The number twelve appears many times in the Bible, in both the Old and New Testaments.  This starts with the twelve tribes of Israel, coming from the twelve sons of Jacob.  The number of the tribes results in many related items of twelve, representing the tribes.  For example, twelve spies were sent by Moses to explore Canaan, the promised land.  After the people led by Joshua crossed the Jordan on dry ground, he erected twelve stones at the place in the river bed where the priests carrying the Ark had stood while the people crossed. When Elijah challenged the priests of Baal, he built an altar of twelve stones for the sacrifice which was burned by fire from God.  The ephod, breastplate of the High Priest, was studded with twelve different precious stones.

Twelve continues to be of significance in the New Testament.  Jesus chose twelve apostles and, after the Resurrection, the remaining eleven felt it necessary to replace Judas.  The Book of Revelation has many examples of the number twelve in its description of the Holy City, denoting its perfection and divinity. The city has twelve gates guarded by twelve angels, with the names of the twelve tribes and twelve apostles inscribed on them. It is built on twelve foundations and measures 12,000 stadia (one stadium was about 200 yards) in length, breadth, and height. The Tree of Life in the city yields twelve kinds of fruits.

These uses of twelve in the Bible indicate that it is a number symbolizing completeness and divine authority.  It can also be seen as a sign of perfection, and hence as an indication of God’s kingdom.  I think Mark is signalling by the use of twelve in these two stories that they show the presence of the kingdom of God in these healing miracles.  They also show something about that kingdom; a much-loved girl and a lonely, isolated woman both equally receive God’s healing love.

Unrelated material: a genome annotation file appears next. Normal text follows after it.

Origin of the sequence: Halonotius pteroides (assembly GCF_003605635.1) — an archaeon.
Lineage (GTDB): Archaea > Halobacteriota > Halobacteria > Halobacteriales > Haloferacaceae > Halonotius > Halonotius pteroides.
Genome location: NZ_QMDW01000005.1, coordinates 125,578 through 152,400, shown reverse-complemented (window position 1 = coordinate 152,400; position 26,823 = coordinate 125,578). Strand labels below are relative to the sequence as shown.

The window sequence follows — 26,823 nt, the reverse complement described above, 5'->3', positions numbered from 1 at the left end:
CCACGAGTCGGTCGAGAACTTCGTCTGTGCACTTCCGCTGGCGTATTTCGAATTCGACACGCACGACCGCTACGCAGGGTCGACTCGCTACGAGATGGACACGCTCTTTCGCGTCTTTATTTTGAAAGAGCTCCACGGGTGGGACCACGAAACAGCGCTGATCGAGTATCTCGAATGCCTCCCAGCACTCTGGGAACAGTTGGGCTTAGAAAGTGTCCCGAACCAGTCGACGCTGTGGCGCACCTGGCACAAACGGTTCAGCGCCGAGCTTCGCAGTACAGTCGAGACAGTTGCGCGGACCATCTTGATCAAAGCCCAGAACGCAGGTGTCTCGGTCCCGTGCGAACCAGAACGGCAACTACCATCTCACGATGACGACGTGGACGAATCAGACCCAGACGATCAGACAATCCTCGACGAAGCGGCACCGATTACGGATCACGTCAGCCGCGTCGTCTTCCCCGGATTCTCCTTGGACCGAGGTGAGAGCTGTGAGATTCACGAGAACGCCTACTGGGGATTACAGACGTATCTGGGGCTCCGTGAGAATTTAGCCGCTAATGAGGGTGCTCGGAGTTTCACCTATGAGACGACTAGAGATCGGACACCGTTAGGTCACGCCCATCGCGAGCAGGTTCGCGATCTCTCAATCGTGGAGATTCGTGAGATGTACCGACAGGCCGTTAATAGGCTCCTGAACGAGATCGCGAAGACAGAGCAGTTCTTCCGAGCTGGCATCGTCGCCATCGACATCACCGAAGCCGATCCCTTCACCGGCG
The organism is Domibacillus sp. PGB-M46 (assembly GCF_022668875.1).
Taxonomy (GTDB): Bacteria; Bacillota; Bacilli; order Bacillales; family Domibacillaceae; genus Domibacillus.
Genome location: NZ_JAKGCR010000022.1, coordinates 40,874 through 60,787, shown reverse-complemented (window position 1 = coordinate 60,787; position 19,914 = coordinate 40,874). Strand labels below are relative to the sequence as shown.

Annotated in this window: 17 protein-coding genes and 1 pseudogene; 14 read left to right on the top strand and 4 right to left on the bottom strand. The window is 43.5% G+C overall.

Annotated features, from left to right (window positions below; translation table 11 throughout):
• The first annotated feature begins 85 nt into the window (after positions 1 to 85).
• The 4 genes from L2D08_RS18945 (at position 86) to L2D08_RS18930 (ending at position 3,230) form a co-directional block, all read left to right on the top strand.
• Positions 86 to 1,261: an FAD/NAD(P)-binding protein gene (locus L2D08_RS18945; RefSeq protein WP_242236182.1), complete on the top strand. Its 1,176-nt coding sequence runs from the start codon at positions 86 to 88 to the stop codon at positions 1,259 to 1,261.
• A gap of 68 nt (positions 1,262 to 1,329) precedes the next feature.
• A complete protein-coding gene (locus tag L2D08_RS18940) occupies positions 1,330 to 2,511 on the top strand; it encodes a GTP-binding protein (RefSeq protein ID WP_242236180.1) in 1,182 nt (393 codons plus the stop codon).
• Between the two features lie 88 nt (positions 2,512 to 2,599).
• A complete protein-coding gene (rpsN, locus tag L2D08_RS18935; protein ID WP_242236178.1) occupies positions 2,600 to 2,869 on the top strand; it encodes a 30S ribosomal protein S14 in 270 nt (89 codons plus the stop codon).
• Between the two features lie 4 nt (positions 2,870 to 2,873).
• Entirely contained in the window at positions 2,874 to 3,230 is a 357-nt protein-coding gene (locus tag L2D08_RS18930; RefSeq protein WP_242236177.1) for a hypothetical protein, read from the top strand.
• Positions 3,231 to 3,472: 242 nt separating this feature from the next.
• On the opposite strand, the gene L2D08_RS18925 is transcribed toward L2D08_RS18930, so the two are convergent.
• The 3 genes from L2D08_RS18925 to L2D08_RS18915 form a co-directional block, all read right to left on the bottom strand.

What can we learn from eating this Markan “sandwich”?   The most important lesson is that the kingdom of God is among us, even though this is very hard to see among the misery, suffering and horrors in the world that we learn of every day.  It is there wherever the poor are fed, the naked clothed, the homeless housed, the sick cured, the grieving comforted.  It is there whenever one human being reaches out to another who is in pain, lonely or hungry. 

We are the agents of this kingdom.  To quote Teresa of Avila; “Christ has no body now but yours. No hands, no feet on earth but yours. Yours are the eyes through which he looks compassion on this world. Yours are the feet with which he walks to do good. Yours are the hands through which he blesses all the world. Yours are the hands, yours are the feet, yours are the eyes, you are his body. Christ has no body now on earth but yours.”

So, let us remember in this coming week as we spend time with our family and friends, give a neighbour a helping hand, chat to a stranger at the bus stop, buy a copy of the ‘Big Issue’, donate to a charity, that we are the body of Christ – the only body he now has on earth.  We will soon pray ‘Your kingdom come’; then we must go out and act to do Christ’s work in making that kingdom a reality, in this place and at this time.  This is the theme of today’s Collect, which I will repeat:

Almighty and everlasting God,

by whose Spirit the whole body of the Church

is governed and sanctified:

hear our prayer which we offer for all your faithful people,

that in their vocation and ministry

they may serve you in holiness and truth

to the glory of your name;

through our Lord and Saviour Jesus Christ,

who is alive and reigns with you,

in the unity of the Holy Spirit,

one God, now and for ever.